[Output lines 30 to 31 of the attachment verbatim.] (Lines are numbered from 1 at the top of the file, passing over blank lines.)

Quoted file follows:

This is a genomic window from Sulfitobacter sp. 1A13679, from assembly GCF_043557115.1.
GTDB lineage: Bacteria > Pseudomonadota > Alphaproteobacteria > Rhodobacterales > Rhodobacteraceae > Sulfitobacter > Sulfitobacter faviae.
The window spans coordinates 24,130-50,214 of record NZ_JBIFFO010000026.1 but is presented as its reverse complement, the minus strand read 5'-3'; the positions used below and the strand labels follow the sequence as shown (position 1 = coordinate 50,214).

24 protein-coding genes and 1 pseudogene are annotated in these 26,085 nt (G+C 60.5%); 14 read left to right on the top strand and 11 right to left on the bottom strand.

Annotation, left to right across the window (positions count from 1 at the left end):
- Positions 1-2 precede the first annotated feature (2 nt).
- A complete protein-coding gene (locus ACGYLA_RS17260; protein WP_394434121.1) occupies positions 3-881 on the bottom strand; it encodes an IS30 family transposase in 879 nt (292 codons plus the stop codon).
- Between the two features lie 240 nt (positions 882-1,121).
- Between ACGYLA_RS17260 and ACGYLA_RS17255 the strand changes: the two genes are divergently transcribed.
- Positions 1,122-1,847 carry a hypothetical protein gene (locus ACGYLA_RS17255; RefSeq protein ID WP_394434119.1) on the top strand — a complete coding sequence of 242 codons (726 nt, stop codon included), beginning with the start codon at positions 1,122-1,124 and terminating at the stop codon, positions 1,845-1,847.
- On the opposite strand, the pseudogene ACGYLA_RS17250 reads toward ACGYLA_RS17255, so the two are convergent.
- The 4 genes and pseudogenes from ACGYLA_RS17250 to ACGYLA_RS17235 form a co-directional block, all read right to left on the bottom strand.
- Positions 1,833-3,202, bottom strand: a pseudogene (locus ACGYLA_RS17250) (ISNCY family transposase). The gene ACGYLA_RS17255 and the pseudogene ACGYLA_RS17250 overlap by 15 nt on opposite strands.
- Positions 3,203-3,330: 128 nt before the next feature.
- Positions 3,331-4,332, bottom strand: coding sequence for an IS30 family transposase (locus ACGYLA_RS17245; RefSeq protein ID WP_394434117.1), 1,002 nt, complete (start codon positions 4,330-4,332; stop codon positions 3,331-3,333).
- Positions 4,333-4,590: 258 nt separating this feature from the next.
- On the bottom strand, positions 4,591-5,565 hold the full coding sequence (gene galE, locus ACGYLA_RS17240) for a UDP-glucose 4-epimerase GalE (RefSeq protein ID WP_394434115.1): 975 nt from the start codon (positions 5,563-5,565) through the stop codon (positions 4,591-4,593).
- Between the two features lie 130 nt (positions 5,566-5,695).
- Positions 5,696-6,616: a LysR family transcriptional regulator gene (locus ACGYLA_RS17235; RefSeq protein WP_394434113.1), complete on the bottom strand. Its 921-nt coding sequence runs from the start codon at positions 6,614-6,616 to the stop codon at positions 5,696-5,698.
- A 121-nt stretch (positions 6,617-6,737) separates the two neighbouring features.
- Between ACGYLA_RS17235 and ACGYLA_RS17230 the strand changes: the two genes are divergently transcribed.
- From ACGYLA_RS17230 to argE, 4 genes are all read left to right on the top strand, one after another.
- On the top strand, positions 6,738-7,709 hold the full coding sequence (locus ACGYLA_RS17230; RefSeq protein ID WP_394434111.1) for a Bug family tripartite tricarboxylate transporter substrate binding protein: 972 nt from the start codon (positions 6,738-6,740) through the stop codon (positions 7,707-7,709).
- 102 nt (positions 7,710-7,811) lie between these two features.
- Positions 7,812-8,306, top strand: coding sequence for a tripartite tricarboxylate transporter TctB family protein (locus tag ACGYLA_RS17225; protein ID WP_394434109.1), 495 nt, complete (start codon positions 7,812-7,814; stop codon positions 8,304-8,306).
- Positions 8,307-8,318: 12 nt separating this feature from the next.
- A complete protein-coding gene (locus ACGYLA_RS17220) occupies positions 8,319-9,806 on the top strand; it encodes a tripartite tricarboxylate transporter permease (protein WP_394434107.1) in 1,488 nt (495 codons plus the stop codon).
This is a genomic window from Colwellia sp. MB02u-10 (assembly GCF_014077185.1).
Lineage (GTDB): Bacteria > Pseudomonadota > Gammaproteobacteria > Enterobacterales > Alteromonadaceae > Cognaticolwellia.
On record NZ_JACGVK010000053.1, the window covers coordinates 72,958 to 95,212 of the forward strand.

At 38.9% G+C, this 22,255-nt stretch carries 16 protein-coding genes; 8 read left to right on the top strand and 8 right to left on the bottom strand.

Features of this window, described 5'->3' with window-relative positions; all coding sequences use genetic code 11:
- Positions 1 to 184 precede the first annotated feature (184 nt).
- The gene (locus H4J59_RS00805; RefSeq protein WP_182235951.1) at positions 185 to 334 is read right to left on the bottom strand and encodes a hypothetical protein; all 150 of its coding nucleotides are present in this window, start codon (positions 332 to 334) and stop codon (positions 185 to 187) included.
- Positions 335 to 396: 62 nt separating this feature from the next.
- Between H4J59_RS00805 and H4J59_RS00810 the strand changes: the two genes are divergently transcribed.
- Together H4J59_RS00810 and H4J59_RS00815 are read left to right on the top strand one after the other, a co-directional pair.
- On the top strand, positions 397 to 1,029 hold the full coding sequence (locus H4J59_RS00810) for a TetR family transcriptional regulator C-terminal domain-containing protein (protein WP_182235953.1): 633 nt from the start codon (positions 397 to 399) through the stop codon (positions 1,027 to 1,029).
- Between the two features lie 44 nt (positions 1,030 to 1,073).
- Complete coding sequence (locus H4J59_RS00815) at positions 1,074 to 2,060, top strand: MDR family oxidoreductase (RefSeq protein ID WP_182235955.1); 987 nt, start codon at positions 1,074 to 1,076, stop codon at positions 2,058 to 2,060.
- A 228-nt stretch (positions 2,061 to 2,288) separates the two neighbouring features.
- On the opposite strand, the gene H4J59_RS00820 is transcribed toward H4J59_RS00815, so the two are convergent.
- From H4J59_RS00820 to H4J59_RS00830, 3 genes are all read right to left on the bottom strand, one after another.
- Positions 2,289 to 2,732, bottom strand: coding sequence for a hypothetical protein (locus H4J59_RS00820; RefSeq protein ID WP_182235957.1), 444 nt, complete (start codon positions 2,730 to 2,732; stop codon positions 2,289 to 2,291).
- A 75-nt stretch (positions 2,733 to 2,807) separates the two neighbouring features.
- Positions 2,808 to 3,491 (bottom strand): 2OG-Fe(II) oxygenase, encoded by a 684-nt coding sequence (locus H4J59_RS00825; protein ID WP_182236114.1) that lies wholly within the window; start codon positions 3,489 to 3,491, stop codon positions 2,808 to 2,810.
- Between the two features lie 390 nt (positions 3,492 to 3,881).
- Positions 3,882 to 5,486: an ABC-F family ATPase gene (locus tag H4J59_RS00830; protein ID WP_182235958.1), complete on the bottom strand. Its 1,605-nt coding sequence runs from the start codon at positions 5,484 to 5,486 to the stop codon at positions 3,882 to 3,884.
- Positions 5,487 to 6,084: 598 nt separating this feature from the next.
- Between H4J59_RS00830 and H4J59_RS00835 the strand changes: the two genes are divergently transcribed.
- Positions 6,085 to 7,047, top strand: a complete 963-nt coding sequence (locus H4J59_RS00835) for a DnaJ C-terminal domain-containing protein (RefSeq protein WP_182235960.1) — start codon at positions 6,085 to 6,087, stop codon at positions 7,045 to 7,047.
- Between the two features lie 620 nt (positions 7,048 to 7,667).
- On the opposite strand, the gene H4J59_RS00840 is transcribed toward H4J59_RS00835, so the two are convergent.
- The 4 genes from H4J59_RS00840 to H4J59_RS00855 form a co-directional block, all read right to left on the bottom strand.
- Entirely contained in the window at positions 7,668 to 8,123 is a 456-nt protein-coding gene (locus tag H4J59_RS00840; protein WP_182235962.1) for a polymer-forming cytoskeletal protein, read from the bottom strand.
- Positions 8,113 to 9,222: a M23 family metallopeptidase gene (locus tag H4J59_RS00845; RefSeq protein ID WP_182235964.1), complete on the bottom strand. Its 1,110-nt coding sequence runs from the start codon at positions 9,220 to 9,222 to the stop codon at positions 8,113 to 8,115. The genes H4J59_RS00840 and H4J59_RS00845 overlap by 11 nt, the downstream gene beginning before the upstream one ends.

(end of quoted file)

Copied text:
On record NZ_JACGVK010000053.1, the window covers coordinates 72,958 to 95,212 of the forward strand.

At 38.9% G+C, this 22,255-nt stretch carries 16 protein-coding genes; 8 read left to right on the top strand and 8 right to left on the bottom strand.